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Bridging the ecology and evolution of East African Acacias across time and space : genomics, ecosystem, and diversification

Acacias Esat Africa

NATIONAL SCIENCE FOUNDATION

Titre : Bridging the ecology and evolution of East African Acacias across time and space : genomics, ecosystem, and diversification

Organismes NSF : DEB Division Of Environmental Biology

Durée : September 1, 2021 — August 31, 2024 (Estimated)

Résumé
The physical attributes and behaviors of species are shaped by evolution. These traits determine how individuals interact with their environment (ecology) which then influences the course of evolution. Thus, ecology and evolution are inextricably intertwined. Bridging the fields of evolution and ecology is challenging because the processes involved can operate on similar, or very different, time scales. African savanna acacia trees have evolved to survive and reproduce under harsh conditions not tolerated by many other tree species. Acacias can tolerate fires, droughts, herbivory by giraffes and elephants, and competition from other plants. But how acacias have adapted to these conditions in the past will influence their response to the current changing environment on the African continent. The goal of this study is to develop a comprehensive understanding of the evolutionary history and ecological distribution of African acacias and to explore how species traits and distributions changed over time in response to change in the savanna climate. Ultimately, this knowledge will inform predictions about how acacia habitats will be affected by ongoing climate change. This project not only has broader societal benefit but also it will train undergraduate and graduate students and postdoctoral fellows in evolutionary biology, ecology, plant physiology, and molecular genomics. In addition, the project will expand the content and reach of a successful undergraduate teaching module of ecology and evolution featuring Serengeti National Park and will begin a new bioinformatics training course in partnership with universities in Africa.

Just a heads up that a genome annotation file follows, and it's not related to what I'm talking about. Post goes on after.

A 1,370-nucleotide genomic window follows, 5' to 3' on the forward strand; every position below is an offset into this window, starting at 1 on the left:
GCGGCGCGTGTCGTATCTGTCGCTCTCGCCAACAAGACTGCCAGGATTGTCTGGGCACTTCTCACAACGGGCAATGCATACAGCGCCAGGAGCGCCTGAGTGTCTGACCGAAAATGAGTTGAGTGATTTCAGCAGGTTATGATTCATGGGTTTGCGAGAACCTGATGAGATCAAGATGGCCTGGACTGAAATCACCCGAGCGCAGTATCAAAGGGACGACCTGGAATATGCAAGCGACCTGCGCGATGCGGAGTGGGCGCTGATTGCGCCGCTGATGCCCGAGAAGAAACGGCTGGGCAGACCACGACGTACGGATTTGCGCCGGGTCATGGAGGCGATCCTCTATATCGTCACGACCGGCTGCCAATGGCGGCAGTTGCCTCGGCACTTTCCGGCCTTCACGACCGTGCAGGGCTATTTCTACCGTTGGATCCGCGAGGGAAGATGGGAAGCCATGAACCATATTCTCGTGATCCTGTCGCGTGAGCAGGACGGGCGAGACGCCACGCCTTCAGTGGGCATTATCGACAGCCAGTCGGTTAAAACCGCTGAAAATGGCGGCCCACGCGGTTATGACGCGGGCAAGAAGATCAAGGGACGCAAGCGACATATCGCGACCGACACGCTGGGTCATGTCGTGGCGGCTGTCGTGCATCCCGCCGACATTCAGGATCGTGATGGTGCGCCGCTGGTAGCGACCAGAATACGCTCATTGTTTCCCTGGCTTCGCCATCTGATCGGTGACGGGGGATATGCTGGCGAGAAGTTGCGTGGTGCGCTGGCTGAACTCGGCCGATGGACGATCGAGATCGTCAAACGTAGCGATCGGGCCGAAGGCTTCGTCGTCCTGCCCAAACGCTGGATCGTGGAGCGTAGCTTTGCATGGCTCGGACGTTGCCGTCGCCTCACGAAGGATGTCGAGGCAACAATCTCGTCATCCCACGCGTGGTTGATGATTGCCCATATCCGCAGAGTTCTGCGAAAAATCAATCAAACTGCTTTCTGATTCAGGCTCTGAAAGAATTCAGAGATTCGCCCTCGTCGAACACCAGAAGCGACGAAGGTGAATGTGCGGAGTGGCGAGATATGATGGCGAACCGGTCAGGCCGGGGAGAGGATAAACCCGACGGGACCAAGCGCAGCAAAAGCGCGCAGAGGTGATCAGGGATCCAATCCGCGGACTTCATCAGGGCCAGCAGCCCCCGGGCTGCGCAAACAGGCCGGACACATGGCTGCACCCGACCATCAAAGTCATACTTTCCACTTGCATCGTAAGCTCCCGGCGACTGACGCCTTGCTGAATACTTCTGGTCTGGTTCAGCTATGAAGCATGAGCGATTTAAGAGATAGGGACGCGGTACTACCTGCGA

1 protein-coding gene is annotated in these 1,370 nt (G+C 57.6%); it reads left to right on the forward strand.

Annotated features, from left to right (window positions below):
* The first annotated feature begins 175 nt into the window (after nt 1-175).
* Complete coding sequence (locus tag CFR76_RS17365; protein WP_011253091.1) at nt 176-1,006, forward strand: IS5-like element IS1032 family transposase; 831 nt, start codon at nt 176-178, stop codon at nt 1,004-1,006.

This project will bridge phylogenetic approaches to diversification with direct ecological field measurement of trait responses and gene expression. The activities include : (1) constructing new, detailed models of the phylogenetic history and ecological distribution of species and traits in the African Acacia Clade, (2) using phylogenomic analyses to study selection, introgression, and gene family expansion in relation to the Savanna Syndrome, (3) measuring acacia trait responses to Savanna Syndrome components (drought, fire, herbivory, grass competition) in a common garden experiment in Arusha, Tanzania, and (4) analyzing the molecular aspects of the phenotypic response through analysis of acacia transcriptomic profiles collected both on site in Tanzania and in controlled greenhouse experiments. Collectively, these linked lines of evidence will provide crucial information about the past evolution of the savanna community, the rapid rise of savannas across Africa that occurred in the Miocene, and its likely response to present ecological change.

Partenaire (s) : Stephen A Smith (Principal Investigator)

Bureau de recherche parrainé  : Regents of the University of Michigan - Ann Arbor 3003 South State St. Room 1062 Ann Arbor MI US 48109-1274

Financement : $314,399.00

National Science Foundation

Page publiée le 23 juin 2021